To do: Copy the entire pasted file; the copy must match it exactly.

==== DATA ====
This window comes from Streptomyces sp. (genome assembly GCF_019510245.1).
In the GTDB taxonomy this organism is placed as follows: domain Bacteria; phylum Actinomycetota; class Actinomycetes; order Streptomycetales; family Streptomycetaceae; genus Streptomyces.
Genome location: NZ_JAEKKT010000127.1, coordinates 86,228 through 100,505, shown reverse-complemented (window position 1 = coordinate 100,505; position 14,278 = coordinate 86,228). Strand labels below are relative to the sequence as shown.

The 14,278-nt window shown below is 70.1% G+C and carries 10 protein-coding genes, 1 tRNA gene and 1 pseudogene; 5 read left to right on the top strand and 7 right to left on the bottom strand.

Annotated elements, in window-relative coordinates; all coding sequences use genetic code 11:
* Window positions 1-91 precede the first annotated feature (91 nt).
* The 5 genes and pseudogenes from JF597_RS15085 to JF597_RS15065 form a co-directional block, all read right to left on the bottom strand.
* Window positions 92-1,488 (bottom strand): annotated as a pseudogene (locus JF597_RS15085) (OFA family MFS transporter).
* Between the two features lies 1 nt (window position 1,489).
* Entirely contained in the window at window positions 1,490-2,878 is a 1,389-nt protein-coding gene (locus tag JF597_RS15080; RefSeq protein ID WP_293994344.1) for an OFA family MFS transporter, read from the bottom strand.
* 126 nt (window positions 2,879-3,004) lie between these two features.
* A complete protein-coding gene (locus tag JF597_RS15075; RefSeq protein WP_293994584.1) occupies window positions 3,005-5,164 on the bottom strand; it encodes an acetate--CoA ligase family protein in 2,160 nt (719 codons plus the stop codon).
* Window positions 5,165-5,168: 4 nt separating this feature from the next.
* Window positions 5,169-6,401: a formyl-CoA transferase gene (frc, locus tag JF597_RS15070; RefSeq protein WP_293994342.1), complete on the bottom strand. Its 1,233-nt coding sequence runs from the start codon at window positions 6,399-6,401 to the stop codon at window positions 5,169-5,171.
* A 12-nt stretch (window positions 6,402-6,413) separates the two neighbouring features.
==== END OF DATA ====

This window comes from Streptomyces sp. (genome assembly GCF_019510245.1).
In the GTDB taxonomy this organism is placed as follows: domain Bacteria; phylum Actinomycetota; class Actinomycetes; order Streptomycetales; family Streptomycetaceae; genus Streptomyces.
Genome location: NZ_JAEKKT010000127.1, coordinates 86,228 through 100,505, shown reverse-complemented (window position 1 = coordinate 100,505; position 14,278 = coordinate 86,228). Strand labels below are relative to the sequence as shown.

The 14,278-nt window shown below is 70.1% G+C and carries 10 protein-coding genes, 1 tRNA gene and 1 pseudogene; 5 read left to right on the top strand and 7 right to left on the bottom strand.

Annotated elements, in window-relative coordinates; all coding sequences use genetic code 11:
* Window positions 1-91 precede the first annotated feature (91 nt).
* The 5 genes and pseudogenes from JF597_RS15085 to JF597_RS15065 form a co-directional block, all read right to left on the bottom strand.
* Window positions 92-1,488 (bottom strand): annotated as a pseudogene (locus JF597_RS15085) (OFA family MFS transporter).
* Between the two features lies 1 nt (window position 1,489).
* Entirely contained in the window at window positions 1,490-2,878 is a 1,389-nt protein-coding gene (locus tag JF597_RS15080; RefSeq protein ID WP_293994344.1) for an OFA family MFS transporter, read from the bottom strand.
* 126 nt (window positions 2,879-3,004) lie between these two features.
* A complete protein-coding gene (locus tag JF597_RS15075; RefSeq protein WP_293994584.1) occupies window positions 3,005-5,164 on the bottom strand; it encodes an acetate--CoA ligase family protein in 2,160 nt (719 codons plus the stop codon).
* Window positions 5,165-5,168: 4 nt separating this feature from the next.
* Window positions 5,169-6,401: a formyl-CoA transferase gene (frc, locus tag JF597_RS15070; RefSeq protein WP_293994342.1), complete on the bottom strand. Its 1,233-nt coding sequence runs from the start codon at window positions 6,399-6,401 to the stop codon at window positions 5,169-5,171.
* A 12-nt stretch (window positions 6,402-6,413) separates the two neighbouring features.